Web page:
1. There are several matters to which I desire to draw your attention:
(a) Press accounts from Australia of air fighting are still in very optimistic terms as though air reserves were very great and we were in a position to commence an offensive. I know this is not the true position and extravagant colour such as this handicaps us at this end. On the other hand I realize equally the danger of gloomy comment. Care will need to be exercised and a balanced view struck and presented. 
(b) Two newspaper representatives saw me on Saturday and asked if there were any truth in statements which had been made to them from Australia that there was trouble between MacArthur  and some Australian generals. I firmly denied this and cannot believe that there is any substance in it. MacArthur is our pivot and it would be disastrous if he did not receive the fullest measure of support from all. He is a national hero here and from all accounts he seems the type to have the courage to declare publicly if necessary that he was not receiving adequate support from Australia or that dissension existed. Any such action on his part would of course react disadvantageously against us. I said that there was no truth in the suggestion. In view of the personal interrogation by these pressmen I feel it is necessary that you should be fully aware of the rumours so that all concerned can be on their guard and strong action taken should there be the slightest suggestion of non-cooperation. 
(c) Van Mook's  last comments much publicised here and are most disturbing. He over-emphasizes Australia's safety and stresses the parlous position of Burma. Hodgson  knows there is a certain Dutch official  in Australia from whom Australia can expect nothing but opposition and I imagine Van Mook still has contact with that person. We have had a great deal of trouble here over the Dutch aircraft and I regret to say that there is little evidence of substantial support from Van Mook.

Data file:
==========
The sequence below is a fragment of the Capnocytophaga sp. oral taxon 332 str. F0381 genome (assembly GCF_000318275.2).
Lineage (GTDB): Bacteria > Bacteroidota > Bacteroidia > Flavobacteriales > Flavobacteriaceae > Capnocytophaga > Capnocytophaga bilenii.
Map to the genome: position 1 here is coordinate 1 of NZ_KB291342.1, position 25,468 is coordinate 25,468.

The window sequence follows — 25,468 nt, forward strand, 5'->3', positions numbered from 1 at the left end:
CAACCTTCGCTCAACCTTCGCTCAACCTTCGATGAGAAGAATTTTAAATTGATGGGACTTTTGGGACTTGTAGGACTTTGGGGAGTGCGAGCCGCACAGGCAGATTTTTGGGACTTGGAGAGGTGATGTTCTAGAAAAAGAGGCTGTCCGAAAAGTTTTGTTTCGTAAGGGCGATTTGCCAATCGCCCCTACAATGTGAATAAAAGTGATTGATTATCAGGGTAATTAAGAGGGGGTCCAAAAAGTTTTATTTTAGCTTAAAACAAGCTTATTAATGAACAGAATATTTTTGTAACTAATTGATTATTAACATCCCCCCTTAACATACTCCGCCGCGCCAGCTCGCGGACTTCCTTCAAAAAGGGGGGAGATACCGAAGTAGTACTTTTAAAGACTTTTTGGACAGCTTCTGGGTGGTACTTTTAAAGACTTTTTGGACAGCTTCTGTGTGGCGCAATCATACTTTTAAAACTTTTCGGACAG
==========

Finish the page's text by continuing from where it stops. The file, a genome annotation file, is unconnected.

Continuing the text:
2. With reference to paragraph (7) my telegram P.M.S. 23  I have been informed by Nash  that he actually did approach Marshall  and press that the first division should go to New Zealand rather than to Australia. I thought it expedient not to raise an open dispute with New Zealand before the army authorities or council here and I at once told Nash that both countries would be prejudiced if this kind of lobbying continued. I take it that, as suggested in my telegram referred to above, General MacArthur has taken such action as he deems necessary.
3. I shall probably see the President  today regarding MacArthur-Brett appreciation. 
4. War Council meets on Tuesday morning and I am leaving for Canada in the afternoon at Mackenzie King's  express invitation. I will meet his War Cabinet on Wednesday and Thursday, returning here at the week-end. My main object of the visit to Canada is to endeavour to get some contribution to Australia on the lines suggested by Odlum  and to review the system of munitions allocations. Canada's Minister of Munitions has written to me stating that the Canadian Government greatly desires to send us munitions but that they are prevented from doing so by binding commitments to the United Kingdom. 
5. Mackenzie King will probably attend Pacific Council here on Monday week. After that meeting I propose to prepare to leave for England together with my wife, Smith  and Robinson. 6 While I am in England meetings of the War Council could temporarily be attended by Glasgow with Smart  who because of their long experience will be of assistance. I shall instruct them closely as to the position.
6. I have carefully considered question of a permanent successor to Casey' 9 and think you should seriously consider Gorman.  He is a good advocate with practical experience of war. He has also a thorough Australian outlook which is absolutely essential here. You know his qualities. We made a contract with him for the Netherlands East Indies and I believe his appointment here would be very popular with Americans. The matter need not be settled finally for a little time.